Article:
I remember taking you to your first Gymboree class when you were 2 because your face was so scraped up from countless face-plants that mom and I were afraid people would think we were committing child abuse.
Somewhere in those Saturday mornings, laughing together as you made your way over foam cut-outs and mats and under parachutes and tunnels, evolved a love for movement and a fearless "can do" determination that would carry you through thousands of hours of practices -- by my estimate, at least 10,000 hours -- most well into the night and weekends, pushing through injuries (including concussions and a cracked spine!), sacrificing time with friends and surviving peer pressure, schoolwork in a gym and even driving 22 hours round-trip to compete against the best in the nation.
Countless times I've watched and fought back tears of pride as you stepped up on the awards podium and made that funny face when you raised your arms in that silly but wonderful gymnast's victory salute, knowing it's not about the medals around your neck, but that in a "just do it" society, you did it.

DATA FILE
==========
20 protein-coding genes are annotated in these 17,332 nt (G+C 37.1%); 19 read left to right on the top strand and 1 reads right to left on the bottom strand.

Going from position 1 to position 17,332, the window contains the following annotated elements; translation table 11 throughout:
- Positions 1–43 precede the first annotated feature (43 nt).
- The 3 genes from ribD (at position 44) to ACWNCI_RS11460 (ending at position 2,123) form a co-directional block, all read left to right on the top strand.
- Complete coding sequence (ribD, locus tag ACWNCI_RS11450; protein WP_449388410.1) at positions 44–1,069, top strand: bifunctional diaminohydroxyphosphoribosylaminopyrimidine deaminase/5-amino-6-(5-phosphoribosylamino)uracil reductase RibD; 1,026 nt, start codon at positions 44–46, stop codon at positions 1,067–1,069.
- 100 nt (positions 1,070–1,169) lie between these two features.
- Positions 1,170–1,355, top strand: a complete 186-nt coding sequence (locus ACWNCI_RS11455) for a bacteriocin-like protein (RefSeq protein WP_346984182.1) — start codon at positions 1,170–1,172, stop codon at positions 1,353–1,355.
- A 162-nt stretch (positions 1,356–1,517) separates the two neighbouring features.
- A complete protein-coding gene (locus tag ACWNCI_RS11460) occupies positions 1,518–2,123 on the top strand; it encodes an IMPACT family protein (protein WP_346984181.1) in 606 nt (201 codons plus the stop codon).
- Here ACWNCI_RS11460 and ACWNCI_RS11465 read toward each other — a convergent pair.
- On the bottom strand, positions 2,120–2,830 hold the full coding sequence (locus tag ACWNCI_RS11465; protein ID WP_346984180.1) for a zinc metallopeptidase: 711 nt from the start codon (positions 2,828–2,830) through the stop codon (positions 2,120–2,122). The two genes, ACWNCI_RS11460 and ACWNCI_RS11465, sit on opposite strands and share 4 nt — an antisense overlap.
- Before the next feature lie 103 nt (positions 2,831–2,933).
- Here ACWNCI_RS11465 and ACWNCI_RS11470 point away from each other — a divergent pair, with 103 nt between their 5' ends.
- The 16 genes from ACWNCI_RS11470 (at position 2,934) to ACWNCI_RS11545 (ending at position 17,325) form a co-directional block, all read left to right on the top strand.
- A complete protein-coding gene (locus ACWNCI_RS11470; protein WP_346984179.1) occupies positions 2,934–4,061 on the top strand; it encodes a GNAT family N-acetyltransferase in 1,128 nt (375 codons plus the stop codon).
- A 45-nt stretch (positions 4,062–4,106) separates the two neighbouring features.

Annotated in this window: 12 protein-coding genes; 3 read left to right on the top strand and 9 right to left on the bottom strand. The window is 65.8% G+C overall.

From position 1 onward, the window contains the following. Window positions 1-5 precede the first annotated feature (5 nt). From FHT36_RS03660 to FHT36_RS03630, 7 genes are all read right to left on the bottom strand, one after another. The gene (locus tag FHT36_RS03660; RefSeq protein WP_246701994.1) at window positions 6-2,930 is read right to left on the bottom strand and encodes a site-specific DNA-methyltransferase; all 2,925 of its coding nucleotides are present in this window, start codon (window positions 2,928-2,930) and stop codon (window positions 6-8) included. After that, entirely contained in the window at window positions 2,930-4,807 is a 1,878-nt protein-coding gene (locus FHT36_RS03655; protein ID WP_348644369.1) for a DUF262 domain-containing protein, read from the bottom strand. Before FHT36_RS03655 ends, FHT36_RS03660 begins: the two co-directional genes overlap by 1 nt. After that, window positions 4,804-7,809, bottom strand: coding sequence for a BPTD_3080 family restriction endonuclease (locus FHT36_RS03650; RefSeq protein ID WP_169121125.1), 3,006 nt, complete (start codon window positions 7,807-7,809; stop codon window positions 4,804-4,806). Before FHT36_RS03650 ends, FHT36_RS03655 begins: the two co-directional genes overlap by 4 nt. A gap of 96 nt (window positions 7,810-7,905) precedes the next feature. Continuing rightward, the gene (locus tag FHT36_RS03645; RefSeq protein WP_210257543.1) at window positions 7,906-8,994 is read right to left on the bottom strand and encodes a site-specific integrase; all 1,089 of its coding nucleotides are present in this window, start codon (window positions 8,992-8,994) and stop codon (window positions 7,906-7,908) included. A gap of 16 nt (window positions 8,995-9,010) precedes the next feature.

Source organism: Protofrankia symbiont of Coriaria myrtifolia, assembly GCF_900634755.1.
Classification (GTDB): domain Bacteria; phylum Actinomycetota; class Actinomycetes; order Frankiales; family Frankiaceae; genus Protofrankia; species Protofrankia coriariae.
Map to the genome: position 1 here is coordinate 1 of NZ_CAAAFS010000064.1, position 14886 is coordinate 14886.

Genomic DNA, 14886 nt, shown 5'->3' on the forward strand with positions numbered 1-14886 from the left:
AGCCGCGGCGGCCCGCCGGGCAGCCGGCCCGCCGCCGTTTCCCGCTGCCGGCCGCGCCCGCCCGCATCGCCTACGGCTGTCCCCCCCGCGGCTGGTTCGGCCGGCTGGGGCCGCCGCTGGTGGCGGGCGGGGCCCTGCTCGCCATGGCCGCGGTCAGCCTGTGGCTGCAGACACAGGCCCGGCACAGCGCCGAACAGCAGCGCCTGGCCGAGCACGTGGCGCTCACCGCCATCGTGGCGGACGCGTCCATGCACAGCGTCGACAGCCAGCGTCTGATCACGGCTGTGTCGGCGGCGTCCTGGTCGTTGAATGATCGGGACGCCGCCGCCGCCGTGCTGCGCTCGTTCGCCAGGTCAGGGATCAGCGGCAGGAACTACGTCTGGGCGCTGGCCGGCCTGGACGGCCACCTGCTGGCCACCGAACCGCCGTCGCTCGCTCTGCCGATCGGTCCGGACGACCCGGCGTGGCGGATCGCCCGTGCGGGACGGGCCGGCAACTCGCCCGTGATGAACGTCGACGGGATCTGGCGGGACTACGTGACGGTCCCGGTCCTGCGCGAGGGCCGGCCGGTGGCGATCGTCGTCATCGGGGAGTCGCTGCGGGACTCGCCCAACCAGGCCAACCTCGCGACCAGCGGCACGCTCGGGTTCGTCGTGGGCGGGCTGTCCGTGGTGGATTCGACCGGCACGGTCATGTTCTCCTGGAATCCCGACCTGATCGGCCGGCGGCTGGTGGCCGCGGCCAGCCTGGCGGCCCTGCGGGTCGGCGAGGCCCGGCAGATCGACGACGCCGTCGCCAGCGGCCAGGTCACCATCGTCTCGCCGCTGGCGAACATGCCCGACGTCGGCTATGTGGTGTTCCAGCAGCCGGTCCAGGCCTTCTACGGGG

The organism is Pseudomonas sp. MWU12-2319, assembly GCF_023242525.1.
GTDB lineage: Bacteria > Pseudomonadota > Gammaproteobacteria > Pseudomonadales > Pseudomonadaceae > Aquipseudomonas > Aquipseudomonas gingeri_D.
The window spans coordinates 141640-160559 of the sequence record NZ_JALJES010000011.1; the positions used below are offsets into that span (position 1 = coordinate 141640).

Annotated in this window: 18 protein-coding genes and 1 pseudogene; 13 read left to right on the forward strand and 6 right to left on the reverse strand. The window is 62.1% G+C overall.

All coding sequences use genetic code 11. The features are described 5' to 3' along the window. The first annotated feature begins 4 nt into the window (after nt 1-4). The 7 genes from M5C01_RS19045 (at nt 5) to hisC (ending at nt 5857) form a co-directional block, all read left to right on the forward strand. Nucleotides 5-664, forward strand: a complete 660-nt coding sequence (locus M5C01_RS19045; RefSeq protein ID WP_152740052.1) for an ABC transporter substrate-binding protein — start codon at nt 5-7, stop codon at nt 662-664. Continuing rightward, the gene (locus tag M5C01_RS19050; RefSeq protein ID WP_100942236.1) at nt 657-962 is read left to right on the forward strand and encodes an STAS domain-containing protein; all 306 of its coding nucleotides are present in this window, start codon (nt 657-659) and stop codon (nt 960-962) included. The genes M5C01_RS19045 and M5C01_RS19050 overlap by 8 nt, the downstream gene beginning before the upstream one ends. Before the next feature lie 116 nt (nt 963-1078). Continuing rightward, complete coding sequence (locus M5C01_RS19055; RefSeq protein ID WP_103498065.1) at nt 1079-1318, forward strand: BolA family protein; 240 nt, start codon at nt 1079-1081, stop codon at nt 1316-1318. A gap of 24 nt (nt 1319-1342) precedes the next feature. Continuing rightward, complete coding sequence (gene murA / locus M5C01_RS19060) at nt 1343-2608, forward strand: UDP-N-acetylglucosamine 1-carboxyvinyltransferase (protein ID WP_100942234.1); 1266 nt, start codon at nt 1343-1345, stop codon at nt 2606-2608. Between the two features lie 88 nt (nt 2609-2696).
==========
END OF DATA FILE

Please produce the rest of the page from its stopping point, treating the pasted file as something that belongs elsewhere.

All the while, I've watched you grow, not just into a beautiful young woman, but into my hero.
We've not only shared our sacrifices, we've comforted each other through our personal disappointments and defeats -- and learned to get back up, despite our hardest falls.
And this weekend, as you compete in what may be your last meet, I'll again sit in wonder of you, and thank God for giving me the blessing of being your dad.
I'm going to miss the brief but beautiful time we spend together driving home each night from practices -- well, truth be told, it will be nice to have dinner before 10 p.m.
But what it's taught me is that it's not about gymnastics or soccer or lacrosse or hockey or baseball or whatever else you and your brothers play.
I don't remember scores, or wins or losses -- and I know neither do you or they.
What we remember is our time together, the post-game trips to Subway, the hotel stays, the ice cream stops and putt-putt tournaments, the long drives, the laughs... and the love.
It's what we share. And I'll miss it.
Good luck this weekend, sweet P... and remember to smile for my camera.
All my love,
George Kindel is the managing editor of FoxNews.com and the proud father of Perry and her three brothers, Mac, Casey and Sawyer.